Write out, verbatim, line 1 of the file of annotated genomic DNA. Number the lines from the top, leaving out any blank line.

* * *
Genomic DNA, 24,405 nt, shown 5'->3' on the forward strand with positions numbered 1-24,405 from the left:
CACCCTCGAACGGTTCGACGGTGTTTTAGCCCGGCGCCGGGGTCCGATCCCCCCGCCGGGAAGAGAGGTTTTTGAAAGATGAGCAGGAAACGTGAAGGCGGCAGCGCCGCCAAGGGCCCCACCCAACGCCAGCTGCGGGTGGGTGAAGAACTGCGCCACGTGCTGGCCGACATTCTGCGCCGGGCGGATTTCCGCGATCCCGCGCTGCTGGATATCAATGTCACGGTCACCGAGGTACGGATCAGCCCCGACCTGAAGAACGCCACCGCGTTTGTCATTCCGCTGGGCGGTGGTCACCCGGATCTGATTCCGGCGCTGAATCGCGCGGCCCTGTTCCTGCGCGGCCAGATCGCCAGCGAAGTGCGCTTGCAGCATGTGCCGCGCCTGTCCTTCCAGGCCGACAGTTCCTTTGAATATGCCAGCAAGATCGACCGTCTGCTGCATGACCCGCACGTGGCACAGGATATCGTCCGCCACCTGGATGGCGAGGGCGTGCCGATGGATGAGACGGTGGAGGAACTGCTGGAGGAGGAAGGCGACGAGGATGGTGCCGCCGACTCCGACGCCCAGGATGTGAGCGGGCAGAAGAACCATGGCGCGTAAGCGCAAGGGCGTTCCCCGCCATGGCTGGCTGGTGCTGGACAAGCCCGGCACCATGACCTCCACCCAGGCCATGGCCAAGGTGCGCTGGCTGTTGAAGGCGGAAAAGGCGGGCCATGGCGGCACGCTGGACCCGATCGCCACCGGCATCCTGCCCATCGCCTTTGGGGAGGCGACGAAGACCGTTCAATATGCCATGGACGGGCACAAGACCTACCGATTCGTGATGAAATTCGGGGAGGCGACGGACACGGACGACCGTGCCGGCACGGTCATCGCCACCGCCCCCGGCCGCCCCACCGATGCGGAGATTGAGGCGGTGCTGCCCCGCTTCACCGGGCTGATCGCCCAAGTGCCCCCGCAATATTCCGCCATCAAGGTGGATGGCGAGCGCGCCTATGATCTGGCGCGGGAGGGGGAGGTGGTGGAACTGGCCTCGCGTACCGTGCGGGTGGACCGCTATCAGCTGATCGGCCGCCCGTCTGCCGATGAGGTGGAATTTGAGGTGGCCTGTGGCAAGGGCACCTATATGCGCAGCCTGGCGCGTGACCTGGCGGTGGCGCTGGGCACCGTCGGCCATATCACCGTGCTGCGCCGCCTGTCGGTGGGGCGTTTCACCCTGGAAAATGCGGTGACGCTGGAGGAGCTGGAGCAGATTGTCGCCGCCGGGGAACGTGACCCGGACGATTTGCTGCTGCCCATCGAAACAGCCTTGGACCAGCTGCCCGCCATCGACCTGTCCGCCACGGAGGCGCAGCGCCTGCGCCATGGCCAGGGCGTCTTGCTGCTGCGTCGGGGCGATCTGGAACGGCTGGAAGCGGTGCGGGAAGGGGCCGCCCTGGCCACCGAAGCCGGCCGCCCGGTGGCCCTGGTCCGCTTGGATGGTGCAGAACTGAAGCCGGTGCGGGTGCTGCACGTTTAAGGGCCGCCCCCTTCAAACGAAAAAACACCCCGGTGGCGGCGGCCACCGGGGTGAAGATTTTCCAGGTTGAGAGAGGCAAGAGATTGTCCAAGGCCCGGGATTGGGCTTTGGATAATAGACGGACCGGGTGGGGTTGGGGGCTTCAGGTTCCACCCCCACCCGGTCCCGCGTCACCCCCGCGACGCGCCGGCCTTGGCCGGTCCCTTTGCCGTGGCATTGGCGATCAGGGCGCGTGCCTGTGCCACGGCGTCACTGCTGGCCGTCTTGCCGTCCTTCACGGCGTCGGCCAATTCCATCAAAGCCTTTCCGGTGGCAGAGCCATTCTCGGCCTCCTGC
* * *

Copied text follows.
Genomic DNA, 24,405 nt, shown 5'->3' on the forward strand with positions numbered 1-24,405 from the left: